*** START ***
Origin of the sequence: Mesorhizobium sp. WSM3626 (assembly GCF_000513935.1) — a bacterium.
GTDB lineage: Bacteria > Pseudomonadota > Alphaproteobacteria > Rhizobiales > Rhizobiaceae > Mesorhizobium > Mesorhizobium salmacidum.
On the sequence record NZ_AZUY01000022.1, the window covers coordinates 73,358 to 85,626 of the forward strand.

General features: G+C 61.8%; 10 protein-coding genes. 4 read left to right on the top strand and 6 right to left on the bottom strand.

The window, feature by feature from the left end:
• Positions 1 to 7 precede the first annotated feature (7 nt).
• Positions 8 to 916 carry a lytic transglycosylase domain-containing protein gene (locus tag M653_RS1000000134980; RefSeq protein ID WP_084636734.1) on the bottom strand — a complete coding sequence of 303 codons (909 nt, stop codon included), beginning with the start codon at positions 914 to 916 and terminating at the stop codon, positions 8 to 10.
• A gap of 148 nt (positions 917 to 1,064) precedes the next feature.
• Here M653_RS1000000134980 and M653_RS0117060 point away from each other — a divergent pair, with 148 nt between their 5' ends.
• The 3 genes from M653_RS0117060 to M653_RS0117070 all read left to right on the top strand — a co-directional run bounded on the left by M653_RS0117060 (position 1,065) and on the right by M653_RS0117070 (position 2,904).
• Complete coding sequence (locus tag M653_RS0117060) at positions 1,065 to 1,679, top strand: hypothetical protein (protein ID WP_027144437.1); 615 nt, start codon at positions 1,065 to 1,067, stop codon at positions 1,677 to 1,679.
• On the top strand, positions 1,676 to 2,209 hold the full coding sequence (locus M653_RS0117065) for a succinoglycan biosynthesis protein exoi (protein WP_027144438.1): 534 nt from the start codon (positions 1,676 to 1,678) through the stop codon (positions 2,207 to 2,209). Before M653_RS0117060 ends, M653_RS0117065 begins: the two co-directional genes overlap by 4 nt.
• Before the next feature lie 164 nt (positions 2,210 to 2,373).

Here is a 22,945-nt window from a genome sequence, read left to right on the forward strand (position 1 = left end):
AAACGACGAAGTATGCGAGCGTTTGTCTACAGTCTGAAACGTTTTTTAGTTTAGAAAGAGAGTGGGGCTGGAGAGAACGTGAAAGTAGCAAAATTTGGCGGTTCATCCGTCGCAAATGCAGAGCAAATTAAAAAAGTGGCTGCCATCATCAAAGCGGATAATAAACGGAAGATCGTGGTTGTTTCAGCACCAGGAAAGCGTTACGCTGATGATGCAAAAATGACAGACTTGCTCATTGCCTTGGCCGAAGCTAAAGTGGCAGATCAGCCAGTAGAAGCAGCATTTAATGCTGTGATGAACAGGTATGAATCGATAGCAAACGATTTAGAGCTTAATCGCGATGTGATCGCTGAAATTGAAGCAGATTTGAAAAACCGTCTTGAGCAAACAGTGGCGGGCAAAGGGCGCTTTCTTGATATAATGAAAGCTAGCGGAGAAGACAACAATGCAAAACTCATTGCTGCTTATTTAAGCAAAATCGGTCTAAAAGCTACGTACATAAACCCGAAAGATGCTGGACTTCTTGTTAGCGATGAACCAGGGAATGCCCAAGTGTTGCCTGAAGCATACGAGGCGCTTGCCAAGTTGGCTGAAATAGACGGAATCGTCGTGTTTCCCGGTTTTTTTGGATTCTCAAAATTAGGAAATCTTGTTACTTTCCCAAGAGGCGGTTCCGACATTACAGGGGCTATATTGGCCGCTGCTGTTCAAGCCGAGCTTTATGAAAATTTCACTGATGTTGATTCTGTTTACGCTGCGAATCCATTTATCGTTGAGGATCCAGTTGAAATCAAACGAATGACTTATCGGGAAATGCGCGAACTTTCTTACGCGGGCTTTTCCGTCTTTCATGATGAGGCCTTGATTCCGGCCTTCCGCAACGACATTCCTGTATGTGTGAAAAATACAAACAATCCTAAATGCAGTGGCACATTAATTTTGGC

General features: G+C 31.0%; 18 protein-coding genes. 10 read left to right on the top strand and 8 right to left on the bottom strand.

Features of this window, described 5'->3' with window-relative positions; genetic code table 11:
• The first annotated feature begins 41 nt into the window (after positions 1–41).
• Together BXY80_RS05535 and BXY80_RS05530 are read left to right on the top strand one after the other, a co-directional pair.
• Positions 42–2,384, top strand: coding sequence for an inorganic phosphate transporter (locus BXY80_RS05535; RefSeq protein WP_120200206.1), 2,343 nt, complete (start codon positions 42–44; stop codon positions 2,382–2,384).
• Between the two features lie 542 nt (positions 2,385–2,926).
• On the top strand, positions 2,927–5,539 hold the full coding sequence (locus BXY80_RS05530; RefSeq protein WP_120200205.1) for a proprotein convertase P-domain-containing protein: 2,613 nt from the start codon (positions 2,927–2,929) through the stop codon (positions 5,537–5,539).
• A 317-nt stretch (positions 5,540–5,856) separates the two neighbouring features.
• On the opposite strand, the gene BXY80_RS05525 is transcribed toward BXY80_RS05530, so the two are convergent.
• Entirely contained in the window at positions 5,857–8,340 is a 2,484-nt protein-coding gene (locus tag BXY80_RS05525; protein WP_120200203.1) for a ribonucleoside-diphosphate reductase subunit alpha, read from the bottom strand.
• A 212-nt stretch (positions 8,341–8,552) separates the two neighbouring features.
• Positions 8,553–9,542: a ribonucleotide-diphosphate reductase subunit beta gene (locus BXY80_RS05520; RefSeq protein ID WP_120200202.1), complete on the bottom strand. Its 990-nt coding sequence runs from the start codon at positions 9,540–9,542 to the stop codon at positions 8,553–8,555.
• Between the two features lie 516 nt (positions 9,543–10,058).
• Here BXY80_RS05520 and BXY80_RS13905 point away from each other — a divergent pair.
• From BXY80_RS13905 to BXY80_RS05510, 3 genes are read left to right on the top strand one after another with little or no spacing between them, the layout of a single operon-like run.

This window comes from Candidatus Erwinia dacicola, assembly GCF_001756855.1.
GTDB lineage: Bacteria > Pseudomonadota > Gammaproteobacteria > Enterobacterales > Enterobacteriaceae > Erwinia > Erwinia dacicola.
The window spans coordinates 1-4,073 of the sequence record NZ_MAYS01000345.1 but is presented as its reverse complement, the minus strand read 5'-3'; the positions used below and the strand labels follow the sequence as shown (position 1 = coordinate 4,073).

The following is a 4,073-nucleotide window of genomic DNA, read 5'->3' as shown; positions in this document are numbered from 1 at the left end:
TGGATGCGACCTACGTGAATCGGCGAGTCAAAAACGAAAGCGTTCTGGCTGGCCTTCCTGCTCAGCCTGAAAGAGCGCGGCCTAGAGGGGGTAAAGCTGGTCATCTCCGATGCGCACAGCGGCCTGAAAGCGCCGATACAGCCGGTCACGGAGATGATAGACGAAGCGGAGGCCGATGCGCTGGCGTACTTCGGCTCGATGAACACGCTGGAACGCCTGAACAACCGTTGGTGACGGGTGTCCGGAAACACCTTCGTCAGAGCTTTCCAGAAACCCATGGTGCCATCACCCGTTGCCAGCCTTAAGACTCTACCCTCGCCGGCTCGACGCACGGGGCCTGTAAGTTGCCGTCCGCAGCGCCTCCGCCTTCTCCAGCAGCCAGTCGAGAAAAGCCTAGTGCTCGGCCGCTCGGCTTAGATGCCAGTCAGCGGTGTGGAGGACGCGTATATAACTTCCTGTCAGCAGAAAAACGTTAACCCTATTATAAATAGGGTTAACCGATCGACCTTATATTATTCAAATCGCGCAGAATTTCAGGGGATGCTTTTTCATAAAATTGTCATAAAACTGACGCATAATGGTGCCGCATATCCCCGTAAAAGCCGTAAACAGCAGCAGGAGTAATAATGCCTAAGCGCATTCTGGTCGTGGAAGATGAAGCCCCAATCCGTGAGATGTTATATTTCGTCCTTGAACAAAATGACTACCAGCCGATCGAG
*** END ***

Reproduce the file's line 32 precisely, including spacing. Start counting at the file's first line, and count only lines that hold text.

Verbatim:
GTDB lineage: Bacteria > Pseudomonadota > Gammaproteobacteria > Enterobacterales > Enterobacteriaceae > Erwinia > Erwinia dacicola.